Interview – Lenka
– by Shawn Conner
Lenka‘s self-titled debut, released last year, has spawned numerous song placements, especially for the catchy first single ďThe ShowĒ, from commercials (Telus, those bastards) to TV shows (yes, Greyís Anatomy).
Already she’s met with more international success than the two years she spent doing the Sia thing (Sia got her start with Zero 7) singing with Aussie outfit Decoder Ring, and the years spent acting on Australian TV shows. We caught up with the ďdainty smallĒ (as one blogger described her) Lenka Kripac (her father’s Czech) in New Mexico, prior to a couple more American and Canadian dates and a more extensive tour of Europe and Asia.
Shawn Conner: Is there anything on your TV resume you would like to wipe off?
Lenka: Thatís such a mean question! Uhm, yes. There are some weird things, some weird tangents, that I wish I hadnít done. But you know, everything happens for a reason, so I donít really regret anything. But possibly some things if I couldíve thought them through with a bit more wisdom I wouldnít have done them.
SC: But youíre wise now.
Lenka: Yeah. [Wise]Ėish.
SC: So youíre living in L.A. Are you a Scientologist yet?
Lenka: No, not yet. But there are Scientology things everywhere, and I have met quite a few. The weird thing is, all the Scientologists Iíve met are really cool. But Iím not in danger of really ever being one because I just donít really dig self-help therapy stuff. My songwriting is my therapy. I donít need to spend money to have someone sort me out, which is basically what Scientology is, besides the whole Hollywood cult aspect.
SC: I hear itís a great career move.
Lenka: Iíve heard that too, but I think thatís a bit creepy. If I was getting a job just because I was a Scientologist, thatís really not the way to get work. I think itís a bit of fallacy, too. There are a lot of lower-rung Scientologists that arenít benefiting from that. Itís all very mysterious and strange, but I think in general itís gotten a lot of black press. Aside from some sinister elements, it doesnít really deserve that.
SC: Youíre in the 100 Most Beautiful in Who Magazine.
Lenka: Yeah, I know. Iíve had so many friends and family right to me about that. My mom bought three copies.
SC: Does that mean the 100 most beautiful out of all Australia, or the world?
Lenka: To me it does [laughs], but I think just Australia.
SC: And youíre playing with a band, a four-piece?
Lenka: Yeah. A girl drummer, a guitarist, bassist, and a horn player.
SC: You found them in Los Angeles?
Lenka: Actually, the drummerís Australian, but I met her in New York. And the three boys are from California.
SC: Thatís kind of neat, having another girl in the band, and an Australian to boot.
Lenka: Itís awesome. We can share lots of jokes. Weíre educating the boys on some Australian-isms.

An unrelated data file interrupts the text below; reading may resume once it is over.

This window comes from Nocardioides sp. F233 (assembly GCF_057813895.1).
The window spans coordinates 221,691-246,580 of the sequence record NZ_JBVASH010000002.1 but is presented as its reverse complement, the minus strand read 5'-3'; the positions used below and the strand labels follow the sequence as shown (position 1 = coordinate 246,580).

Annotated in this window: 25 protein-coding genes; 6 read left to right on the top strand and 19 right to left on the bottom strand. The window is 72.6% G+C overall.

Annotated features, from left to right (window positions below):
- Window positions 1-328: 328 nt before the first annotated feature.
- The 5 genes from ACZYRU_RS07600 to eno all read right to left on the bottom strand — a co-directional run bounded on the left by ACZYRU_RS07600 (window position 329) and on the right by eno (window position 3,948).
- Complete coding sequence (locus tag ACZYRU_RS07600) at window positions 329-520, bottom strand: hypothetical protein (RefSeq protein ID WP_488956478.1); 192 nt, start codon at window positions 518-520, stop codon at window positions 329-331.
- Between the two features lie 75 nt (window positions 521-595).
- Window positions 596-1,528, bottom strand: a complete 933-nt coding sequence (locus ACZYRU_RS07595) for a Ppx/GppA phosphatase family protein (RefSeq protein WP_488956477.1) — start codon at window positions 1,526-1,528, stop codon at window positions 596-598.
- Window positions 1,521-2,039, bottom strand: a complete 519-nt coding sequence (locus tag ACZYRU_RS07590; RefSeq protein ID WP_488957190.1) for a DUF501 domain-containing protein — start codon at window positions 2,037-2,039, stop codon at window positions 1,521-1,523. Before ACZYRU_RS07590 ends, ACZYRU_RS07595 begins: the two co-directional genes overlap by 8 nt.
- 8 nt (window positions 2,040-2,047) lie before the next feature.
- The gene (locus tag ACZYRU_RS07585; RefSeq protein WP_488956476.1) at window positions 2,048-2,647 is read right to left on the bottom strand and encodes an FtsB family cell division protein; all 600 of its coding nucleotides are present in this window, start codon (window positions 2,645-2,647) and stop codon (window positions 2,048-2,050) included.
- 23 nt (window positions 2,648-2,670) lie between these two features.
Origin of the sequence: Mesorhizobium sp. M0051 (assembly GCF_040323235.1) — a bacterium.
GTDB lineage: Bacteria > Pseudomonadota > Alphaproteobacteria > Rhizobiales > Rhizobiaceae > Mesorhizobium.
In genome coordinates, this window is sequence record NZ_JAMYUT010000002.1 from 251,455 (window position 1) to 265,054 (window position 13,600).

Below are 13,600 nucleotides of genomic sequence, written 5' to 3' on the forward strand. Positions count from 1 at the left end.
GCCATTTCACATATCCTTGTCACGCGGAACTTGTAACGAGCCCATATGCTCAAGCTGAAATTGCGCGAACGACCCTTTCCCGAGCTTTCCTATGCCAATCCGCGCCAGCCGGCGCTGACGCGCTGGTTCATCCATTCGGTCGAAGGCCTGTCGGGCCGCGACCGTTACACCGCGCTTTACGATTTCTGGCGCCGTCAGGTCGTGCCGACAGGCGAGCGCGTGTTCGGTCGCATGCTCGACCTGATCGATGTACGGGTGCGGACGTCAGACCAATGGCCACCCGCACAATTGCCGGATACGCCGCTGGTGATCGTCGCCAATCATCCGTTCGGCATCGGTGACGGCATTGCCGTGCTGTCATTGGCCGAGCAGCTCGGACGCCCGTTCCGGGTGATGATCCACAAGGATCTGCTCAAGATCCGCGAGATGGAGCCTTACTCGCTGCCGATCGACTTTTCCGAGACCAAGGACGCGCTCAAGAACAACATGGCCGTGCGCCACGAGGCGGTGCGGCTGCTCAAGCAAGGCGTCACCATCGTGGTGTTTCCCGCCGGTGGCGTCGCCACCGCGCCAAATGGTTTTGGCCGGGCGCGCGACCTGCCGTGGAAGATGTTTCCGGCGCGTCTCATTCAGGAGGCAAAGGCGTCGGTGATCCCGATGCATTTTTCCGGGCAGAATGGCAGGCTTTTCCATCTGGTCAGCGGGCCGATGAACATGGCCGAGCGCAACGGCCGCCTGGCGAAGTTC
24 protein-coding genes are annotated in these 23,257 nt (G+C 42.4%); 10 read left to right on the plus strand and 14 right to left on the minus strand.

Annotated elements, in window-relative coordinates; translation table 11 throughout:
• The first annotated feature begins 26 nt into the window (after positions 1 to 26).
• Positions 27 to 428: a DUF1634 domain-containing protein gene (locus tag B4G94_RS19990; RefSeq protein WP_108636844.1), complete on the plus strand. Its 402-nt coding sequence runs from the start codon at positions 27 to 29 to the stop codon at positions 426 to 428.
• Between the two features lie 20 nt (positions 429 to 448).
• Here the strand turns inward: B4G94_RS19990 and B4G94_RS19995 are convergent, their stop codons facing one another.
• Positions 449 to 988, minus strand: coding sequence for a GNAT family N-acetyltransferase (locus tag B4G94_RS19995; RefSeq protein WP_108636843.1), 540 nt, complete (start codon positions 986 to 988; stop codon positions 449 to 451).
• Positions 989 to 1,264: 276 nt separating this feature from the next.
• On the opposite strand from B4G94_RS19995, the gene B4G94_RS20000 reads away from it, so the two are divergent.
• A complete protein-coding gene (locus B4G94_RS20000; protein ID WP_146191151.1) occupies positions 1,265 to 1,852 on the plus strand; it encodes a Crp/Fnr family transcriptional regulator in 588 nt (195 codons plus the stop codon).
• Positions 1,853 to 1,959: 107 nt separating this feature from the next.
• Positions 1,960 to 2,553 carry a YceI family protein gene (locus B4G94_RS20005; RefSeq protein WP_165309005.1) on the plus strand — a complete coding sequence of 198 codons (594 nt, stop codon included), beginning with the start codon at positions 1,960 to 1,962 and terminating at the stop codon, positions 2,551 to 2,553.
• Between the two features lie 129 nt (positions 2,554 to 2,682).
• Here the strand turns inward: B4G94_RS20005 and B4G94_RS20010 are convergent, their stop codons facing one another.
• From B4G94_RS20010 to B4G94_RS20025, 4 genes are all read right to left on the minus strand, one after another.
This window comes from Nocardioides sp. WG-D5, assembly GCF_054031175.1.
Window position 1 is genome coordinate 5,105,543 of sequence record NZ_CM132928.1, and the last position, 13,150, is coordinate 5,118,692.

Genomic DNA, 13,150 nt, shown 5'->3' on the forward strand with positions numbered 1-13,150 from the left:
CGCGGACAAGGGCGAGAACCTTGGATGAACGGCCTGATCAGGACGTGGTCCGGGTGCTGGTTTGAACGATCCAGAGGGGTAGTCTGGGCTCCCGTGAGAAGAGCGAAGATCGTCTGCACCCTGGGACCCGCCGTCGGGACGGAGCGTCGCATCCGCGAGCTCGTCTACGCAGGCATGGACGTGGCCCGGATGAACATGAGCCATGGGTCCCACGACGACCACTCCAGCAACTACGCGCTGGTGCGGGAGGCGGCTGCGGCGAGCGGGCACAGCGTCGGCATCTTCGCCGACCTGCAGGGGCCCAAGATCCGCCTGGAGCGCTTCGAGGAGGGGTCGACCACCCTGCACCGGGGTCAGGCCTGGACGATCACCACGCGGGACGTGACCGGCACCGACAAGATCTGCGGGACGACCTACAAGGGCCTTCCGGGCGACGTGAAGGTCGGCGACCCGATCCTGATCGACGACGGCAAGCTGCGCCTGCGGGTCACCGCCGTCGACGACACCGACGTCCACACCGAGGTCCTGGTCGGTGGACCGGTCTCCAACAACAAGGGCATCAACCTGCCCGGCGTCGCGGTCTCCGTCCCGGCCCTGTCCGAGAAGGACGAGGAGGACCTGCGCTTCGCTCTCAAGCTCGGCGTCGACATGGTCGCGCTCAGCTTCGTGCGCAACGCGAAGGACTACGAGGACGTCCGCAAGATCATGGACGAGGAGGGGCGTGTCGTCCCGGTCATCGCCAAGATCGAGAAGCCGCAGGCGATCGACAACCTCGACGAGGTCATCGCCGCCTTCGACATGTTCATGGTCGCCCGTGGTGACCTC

SC: Have you got them eating Vegemite yet?
Lenka: We do, actually. People are digging it! Weíre spreading the word. And the Vegemite. Itís a great thing to travel with. Iíve got a tube of it in my bag, and you can put it on a cracker or a piece of bread and it just makes things tasty. Actually, my Californian trumpet player squeezed it on some noodles the other day. Iím very proud of him. He used it like soya sauce. But if you havenít grown up with it, people just canít handle it. Plus itís a nostalgic kid thing, and I love my nostalgic kids’ things as you can tell from my music and artwork.
SC: I really like the artwork on the cover, by the way. You did that?
Lenka: My boyfriend does it, actually. Heís in the room hearing me write the songs, so thereís a real connection there, and the two grow at the same time. Iím doing a lot of slaving away when it comes to making sets and making the paper-cut videos, we definitely do those together. Itís all his design work, his style. James Gulliver Hancock is his name.
SC: Is he Australian?
Lenka: Yeah. We moved over together. We went on a big adventure together. I came to LA for a couple of weeks then I met him in Vienna, where he was doing an art residency. And then I came back to LA, which ended up where I got the publishing and album offers, so it was a practical decision to move over. Also we discovered a side to Los Angeles we didnít expect, and it seemed like a good place to build a life.
SC: Like a bohemian kind of scene?
Lenka: Yeah, underground, anti-Hollywood.
SC: And you donít have to go too far to find your Vegemite?
Lenka: I go back to Australia. I think you can get imported Vegemite, but I have so much. And every time an Australian comes to visit, they bring me Vegemite.
SC: You cover Modest Mouses’s “Gravity Rides Everything”. Youíre a big fan?
Lenka: Iím not a hugely obsessed Modest Mouse fan. A friend suggested it, and I picked it because I wanted to do something quite male, and to challenge myself in doing something that really wasnít my style. When I listened to this song I thought, ďOkay, this isnít really my style of melody,Ē because heís got a screamy style of singing, not screamy, indie –
Lenka: Yelpy. I thought okay, thisíll be a bit of a challenge. When I sat down to play it on piano I really fell in love with it.
Video – Lenka, “Gravity Rides Everything” (Modest Mouse cover, live at The Independent, San Francisco, 01.15.09: